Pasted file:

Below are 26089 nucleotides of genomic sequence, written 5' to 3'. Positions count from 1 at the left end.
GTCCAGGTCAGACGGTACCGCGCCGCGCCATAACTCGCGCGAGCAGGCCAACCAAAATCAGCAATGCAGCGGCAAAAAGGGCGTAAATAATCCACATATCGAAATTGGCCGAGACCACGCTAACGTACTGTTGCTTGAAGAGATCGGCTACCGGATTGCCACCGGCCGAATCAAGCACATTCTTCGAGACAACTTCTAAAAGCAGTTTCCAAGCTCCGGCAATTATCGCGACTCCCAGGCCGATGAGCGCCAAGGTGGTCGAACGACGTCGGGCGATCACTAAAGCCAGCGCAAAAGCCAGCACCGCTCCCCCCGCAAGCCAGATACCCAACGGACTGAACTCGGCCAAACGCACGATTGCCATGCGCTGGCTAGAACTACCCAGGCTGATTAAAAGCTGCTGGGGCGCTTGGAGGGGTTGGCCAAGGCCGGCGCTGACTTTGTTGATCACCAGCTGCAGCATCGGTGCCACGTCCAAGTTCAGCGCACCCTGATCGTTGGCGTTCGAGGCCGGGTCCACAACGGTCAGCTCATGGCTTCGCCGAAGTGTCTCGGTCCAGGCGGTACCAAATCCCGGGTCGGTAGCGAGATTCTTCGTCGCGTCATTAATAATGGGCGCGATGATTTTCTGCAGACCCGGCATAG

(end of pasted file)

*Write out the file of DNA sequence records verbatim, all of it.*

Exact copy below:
Below are 26089 nucleotides of genomic sequence, written 5' to 3'. Positions count from 1 at the left end.
GTCCAGGTCAGACGGTACCGCGCCGCGCCATAACTCGCGCGAGCAGGCCAACCAAAATCAGCAATGCAGCGGCAAAAAGGGCGTAAATAATCCACATATCGAAATTGGCCGAGACCACGCTAACGTACTGTTGCTTGAAGAGATCGGCTACCGGATTGCCACCGGCCGAATCAAGCACATTCTTCGAGACAACTTCTAAAAGCAGTTTCCAAGCTCCGGCAATTATCGCGACTCCCAGGCCGATGAGCGCCAAGGTGGTCGAACGACGTCGGGCGATCACTAAAGCCAGCGCAAAAGCCAGCACCGCTCCCCCCGCAAGCCAGATACCCAACGGACTGAACTCGGCCAAACGCACGATTGCCATGCGCTGGCTAGAACTACCCAGGCTGATTAAAAGCTGCTGGGGCGCTTGGAGGGGTTGGCCAAGGCCGGCGCTGACTTTGTTGATCACCAGCTGCAGCATCGGTGCCACGTCCAAGTTCAGCGCACCCTGATCGTTGGCGTTCGAGGCCGGGTCCACAACGGTCAGCTCATGGCTTCGCCGAAGTGTCTCGGTCCAGGCGGTACCAAATCCCGGGTCGGTAGCGAGATTCTTCGTCGCGTCATTAATAATGGGCGCGATGATTTTCTGCAGACCCGGCATAG